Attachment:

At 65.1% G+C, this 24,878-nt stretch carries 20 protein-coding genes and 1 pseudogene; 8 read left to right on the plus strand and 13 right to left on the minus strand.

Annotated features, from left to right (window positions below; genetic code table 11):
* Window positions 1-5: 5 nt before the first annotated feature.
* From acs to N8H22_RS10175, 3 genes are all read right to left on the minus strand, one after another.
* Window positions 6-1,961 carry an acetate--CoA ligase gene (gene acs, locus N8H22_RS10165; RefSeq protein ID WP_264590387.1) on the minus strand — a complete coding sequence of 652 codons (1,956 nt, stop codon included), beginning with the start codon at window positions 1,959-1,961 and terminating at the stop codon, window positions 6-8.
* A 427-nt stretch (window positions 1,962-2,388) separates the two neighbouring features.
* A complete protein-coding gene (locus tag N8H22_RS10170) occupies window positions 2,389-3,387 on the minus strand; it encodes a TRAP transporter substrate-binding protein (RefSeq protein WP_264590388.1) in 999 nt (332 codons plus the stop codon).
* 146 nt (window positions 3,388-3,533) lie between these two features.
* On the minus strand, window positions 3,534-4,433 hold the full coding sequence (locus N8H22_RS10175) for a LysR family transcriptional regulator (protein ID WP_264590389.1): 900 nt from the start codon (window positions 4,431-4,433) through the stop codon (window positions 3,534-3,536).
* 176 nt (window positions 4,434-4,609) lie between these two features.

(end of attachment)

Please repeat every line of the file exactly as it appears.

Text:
At 65.1% G+C, this 24,878-nt stretch carries 20 protein-coding genes and 1 pseudogene; 8 read left to right on the plus strand and 13 right to left on the minus strand.

Annotated features, from left to right (window positions below; genetic code table 11):
* Window positions 1-5: 5 nt before the first annotated feature.
* From acs to N8H22_RS10175, 3 genes are all read right to left on the minus strand, one after another.
* Window positions 6-1,961 carry an acetate--CoA ligase gene (gene acs, locus N8H22_RS10165; RefSeq protein ID WP_264590387.1) on the minus strand — a complete coding sequence of 652 codons (1,956 nt, stop codon included), beginning with the start codon at window positions 1,959-1,961 and terminating at the stop codon, window positions 6-8.
* A 427-nt stretch (window positions 1,962-2,388) separates the two neighbouring features.
* A complete protein-coding gene (locus tag N8H22_RS10170) occupies window positions 2,389-3,387 on the minus strand; it encodes a TRAP transporter substrate-binding protein (RefSeq protein WP_264590388.1) in 999 nt (332 codons plus the stop codon).
* 146 nt (window positions 3,388-3,533) lie between these two features.
* On the minus strand, window positions 3,534-4,433 hold the full coding sequence (locus N8H22_RS10175) for a LysR family transcriptional regulator (protein ID WP_264590389.1): 900 nt from the start codon (window positions 4,431-4,433) through the stop codon (window positions 3,534-3,536).
* 176 nt (window positions 4,434-4,609) lie between these two features.